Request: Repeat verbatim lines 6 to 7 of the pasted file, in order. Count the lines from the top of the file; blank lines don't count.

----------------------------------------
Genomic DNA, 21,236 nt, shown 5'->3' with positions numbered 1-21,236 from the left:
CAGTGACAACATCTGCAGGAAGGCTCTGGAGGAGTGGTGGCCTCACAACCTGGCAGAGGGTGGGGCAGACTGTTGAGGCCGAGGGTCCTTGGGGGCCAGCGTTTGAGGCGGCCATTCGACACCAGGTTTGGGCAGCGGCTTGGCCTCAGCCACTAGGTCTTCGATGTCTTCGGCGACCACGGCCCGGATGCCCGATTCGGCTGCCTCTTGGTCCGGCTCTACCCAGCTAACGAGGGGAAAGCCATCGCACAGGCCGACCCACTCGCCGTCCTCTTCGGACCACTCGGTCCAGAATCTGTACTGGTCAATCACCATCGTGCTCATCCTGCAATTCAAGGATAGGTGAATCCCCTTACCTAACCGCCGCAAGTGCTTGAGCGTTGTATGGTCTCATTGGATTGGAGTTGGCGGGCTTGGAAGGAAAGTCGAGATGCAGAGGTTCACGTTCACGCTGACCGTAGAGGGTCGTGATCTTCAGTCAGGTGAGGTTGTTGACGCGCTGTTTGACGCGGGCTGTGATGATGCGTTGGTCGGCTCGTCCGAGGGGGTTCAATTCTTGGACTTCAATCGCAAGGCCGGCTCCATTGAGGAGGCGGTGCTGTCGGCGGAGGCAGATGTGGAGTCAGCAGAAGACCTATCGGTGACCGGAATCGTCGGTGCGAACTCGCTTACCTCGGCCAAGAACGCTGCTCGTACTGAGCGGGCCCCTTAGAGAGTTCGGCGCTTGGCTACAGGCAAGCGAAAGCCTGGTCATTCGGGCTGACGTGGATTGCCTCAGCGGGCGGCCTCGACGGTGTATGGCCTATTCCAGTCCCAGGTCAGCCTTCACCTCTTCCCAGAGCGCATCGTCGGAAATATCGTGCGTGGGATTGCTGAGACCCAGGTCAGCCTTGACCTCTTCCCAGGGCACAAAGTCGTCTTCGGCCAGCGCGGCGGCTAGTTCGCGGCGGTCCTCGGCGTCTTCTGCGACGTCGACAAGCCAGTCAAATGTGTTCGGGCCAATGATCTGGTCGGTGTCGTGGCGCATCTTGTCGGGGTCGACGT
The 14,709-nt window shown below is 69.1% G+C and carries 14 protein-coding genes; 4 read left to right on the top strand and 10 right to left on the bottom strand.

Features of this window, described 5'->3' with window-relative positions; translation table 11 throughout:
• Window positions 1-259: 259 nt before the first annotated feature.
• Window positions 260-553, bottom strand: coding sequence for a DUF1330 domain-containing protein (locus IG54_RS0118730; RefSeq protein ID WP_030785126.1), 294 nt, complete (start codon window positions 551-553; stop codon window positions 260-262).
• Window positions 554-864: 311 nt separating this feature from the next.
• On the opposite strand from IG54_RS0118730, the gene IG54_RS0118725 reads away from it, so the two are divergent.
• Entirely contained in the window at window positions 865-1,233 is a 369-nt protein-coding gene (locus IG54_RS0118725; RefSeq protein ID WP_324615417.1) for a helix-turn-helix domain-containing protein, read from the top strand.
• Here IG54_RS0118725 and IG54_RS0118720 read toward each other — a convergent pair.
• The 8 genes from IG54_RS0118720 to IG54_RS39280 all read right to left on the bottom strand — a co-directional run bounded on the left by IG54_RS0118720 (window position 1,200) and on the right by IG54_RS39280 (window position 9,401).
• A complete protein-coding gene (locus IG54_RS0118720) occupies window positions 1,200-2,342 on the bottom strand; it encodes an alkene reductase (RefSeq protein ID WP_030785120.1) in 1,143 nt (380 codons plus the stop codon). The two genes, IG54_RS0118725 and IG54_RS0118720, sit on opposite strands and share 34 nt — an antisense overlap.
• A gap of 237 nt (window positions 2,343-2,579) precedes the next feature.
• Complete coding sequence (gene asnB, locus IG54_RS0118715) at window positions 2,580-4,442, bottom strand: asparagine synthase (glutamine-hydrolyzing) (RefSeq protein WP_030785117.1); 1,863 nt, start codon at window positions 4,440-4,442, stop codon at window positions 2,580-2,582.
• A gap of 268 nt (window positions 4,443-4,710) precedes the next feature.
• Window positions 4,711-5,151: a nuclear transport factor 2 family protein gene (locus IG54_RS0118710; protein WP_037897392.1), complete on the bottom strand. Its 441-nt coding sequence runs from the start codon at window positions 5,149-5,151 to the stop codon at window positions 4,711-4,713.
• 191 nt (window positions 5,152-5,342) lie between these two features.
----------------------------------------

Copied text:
• Window positions 260-553, bottom strand: coding sequence for a DUF1330 domain-containing protein (locus IG54_RS0118730; RefSeq protein ID WP_030785126.1), 294 nt, complete (start codon window positions 551-553; stop codon window positions 260-262).
• Window positions 554-864: 311 nt separating this feature from the next.